2. Shirley H. Engle, “Decision Making: The Heart of Social Studies Instruction,” in Byron G. Massialas and Andreas M. Kazamias, eds., Crucial Issues in the Teaching of Social Studies (Englewood Cliffs, NJ: Prentice-Hall, 1964), 301-304; Maurice P. Hunt and Lawrence E. Metcalf, Teaching High School Social Studies: Problems in Reflective Thinking and Social Understanding (New York: Harper, 1968); Jack L. Nelson and William B. Stanley, “Academic Freedom: 50 Years Standing Still,” Social Education 49, no. 8 (1985): 662-666; Ken Carlson, “Academic Freedom in Hard Times,” Social Education 51, no. 6 (1987): 429-430; Grace Mitchell, Sam Evans, James K. Daly, and Patricia B. Roach, “Academic Freedom and the Preparation of Social Studies Teachers,” Theory and Research in Social Education 25, no. 1 (1997): 54-66.

3. Jack L. Nelson and Anna S. Ochoa, “Academic Freedom, Censorship, and the Social Studies,” Social Education 51, no. 6 (1987): 424-427.

4. David Naylor, An In-Depth Study of the Perceptions of Public School Educators and Other Significant School Related Groups Concerning Aspects of Nationalistic Instruction (New Brunswick: Unpublished doctoral dissertation, Rutgers University, 1974); William J. Stegmayer, Preservice Teachers’ Perceptions of Academic Freedom (New Brunswick: Unpublished doctoral dissertation, Rutgers University, 1999).

5. Boring v. Buncombe County Board of Education, 136 F.3d 364 (4th Cir. 1998).

6. Kirkland v. Northside Independent School District, 890 F.2d 794 (5th Cir. 1989).

7. Board of Education of Jefferson County School District R-1 v. Wilder, 960 P2d 695 (Colo. 1998).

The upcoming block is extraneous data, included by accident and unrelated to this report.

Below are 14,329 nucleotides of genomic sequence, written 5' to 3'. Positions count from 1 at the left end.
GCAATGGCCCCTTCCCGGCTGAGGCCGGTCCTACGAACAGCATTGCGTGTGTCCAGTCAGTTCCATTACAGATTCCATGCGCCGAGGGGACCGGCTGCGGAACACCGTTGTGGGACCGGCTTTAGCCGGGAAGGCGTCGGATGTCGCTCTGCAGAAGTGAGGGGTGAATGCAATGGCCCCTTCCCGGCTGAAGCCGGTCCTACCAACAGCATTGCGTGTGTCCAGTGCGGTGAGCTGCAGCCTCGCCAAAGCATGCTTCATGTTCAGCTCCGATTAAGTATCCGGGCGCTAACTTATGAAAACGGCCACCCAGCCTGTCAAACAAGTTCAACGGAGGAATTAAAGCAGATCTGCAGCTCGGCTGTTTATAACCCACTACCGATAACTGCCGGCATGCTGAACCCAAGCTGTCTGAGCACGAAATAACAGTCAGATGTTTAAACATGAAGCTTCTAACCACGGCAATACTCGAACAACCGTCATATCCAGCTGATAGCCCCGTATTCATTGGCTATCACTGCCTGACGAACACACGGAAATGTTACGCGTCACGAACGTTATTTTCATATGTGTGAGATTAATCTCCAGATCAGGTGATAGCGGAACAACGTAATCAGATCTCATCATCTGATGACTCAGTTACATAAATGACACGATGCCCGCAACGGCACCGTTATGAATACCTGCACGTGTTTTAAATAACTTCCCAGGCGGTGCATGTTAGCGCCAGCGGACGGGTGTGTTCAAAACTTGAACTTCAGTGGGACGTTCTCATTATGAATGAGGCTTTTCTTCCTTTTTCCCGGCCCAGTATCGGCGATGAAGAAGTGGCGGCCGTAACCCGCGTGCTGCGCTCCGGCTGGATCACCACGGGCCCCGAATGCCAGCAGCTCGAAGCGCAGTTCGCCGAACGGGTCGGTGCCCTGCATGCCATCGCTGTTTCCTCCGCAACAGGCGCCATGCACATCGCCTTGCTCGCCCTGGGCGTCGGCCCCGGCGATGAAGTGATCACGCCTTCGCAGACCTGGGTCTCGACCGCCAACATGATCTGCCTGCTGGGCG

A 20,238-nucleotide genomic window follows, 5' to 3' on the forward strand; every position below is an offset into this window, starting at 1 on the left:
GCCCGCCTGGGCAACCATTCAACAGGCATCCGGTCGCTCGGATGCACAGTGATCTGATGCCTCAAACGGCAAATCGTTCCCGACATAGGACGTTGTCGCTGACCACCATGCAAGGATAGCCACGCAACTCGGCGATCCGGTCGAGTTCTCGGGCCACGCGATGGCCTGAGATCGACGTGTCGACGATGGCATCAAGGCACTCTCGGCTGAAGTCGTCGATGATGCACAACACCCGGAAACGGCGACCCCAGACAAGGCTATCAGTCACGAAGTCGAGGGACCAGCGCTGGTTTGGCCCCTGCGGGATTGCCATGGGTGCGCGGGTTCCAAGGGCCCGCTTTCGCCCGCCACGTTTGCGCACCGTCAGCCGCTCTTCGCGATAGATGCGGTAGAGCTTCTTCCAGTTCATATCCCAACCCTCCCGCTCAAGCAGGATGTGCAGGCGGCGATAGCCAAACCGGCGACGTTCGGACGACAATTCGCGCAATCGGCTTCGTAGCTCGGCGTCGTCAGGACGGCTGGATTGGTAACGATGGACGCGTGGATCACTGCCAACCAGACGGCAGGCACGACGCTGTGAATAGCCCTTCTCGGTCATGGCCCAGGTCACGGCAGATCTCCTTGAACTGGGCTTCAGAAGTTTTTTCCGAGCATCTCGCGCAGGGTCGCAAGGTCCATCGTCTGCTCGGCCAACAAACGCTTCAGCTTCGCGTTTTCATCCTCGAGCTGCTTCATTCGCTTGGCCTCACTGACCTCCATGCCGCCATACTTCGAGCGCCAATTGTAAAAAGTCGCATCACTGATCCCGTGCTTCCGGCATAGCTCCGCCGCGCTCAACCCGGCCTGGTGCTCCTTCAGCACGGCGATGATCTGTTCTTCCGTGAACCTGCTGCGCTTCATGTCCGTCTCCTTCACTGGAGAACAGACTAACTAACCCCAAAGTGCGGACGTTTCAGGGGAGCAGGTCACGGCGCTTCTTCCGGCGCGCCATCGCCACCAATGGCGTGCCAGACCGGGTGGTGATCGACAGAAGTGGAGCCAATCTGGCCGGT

8. Colleges and Occupational Education v. Olson, 687 P.2d 429 (Colo. 1984).

9. Lacks v. Ferguson Reorganized School District R-2, 936 FSupp 676 (8th Cir. 1998).

10. Bethel School District v. Fraser, 478 U.S. (1986).

11. Tinker v. Des Moines Independent Community School District, 393 U.S. 503 (1969).

12. Mailloux v. Kiley, 323 F.Supp. 1387 (D Mass.) affd, 448 F.2d 1242 (1st Cir. 1971).

13. Hosford v. School Committee of Sandwich, 659 NE 2d 1178 (Mass. 1996).

14. Ronald Dworkin, “We Need a New Interpretation of Academic Freedom,” Academe 82, No. 3 (1996): 10-15; Benjamin Sendor, “Academic Freedom Isn’t Just for Higher Ed,” The American School Board Journal (June 1996): 12-13.

15. Department of Education and Hawaii State Teachers Association, 66 LA 1221 (Tsukiyama, arb. 1976).

16. Ken Donelson, “Ten Steps Towards the Freedom to Read,” in John S. Simmons, ed., Censorship a Threat to Reading, Learning, Thinking (Newark, DE: International Reading Association, 1994), 231-242.

17. Dianne M. Hopkins, “Put It in Writing: What You Should Know About Challenges to School Library Materials,” School Library Journal (January 1993): 43-49.

18. John Dewey, “The Social Significance of Academic Freedom,” The Social Frontier 2, (1936): 376-379.


William J. Stegmayer is social studies department supervisor and teacher at Tenafly Middle School in Tenafly, New Jersey.